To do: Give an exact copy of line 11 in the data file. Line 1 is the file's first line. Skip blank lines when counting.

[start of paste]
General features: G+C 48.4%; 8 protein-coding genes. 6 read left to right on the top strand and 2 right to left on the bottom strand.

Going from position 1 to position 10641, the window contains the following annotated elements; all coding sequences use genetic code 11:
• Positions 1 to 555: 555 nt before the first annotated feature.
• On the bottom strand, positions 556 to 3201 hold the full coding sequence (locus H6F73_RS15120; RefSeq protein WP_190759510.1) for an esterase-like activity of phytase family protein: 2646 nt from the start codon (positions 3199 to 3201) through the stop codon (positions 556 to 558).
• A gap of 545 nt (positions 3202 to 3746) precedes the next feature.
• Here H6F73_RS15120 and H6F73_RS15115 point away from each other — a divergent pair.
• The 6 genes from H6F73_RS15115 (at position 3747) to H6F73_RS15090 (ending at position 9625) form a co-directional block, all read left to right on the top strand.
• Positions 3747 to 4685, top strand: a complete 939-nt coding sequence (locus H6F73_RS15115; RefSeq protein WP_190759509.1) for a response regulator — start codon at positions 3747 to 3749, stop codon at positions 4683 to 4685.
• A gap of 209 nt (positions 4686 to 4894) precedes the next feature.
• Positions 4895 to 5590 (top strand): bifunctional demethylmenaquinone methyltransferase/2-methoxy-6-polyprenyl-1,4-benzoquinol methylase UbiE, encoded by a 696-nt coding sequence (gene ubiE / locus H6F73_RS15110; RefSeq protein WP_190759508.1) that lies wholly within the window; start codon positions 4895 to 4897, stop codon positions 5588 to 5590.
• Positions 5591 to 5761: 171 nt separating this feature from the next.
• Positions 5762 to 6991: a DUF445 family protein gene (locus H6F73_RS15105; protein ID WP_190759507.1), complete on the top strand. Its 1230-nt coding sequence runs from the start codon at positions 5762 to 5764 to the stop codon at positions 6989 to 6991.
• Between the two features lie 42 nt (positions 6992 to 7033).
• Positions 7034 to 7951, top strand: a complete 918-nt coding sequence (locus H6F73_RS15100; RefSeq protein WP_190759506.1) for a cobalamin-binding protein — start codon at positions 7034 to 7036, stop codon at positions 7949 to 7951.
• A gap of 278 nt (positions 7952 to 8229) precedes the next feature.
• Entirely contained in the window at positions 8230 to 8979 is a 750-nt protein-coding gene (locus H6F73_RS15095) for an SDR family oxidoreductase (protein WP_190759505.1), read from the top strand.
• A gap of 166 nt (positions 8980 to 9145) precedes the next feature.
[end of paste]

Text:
• Positions 5591 to 5761: 171 nt separating this feature from the next.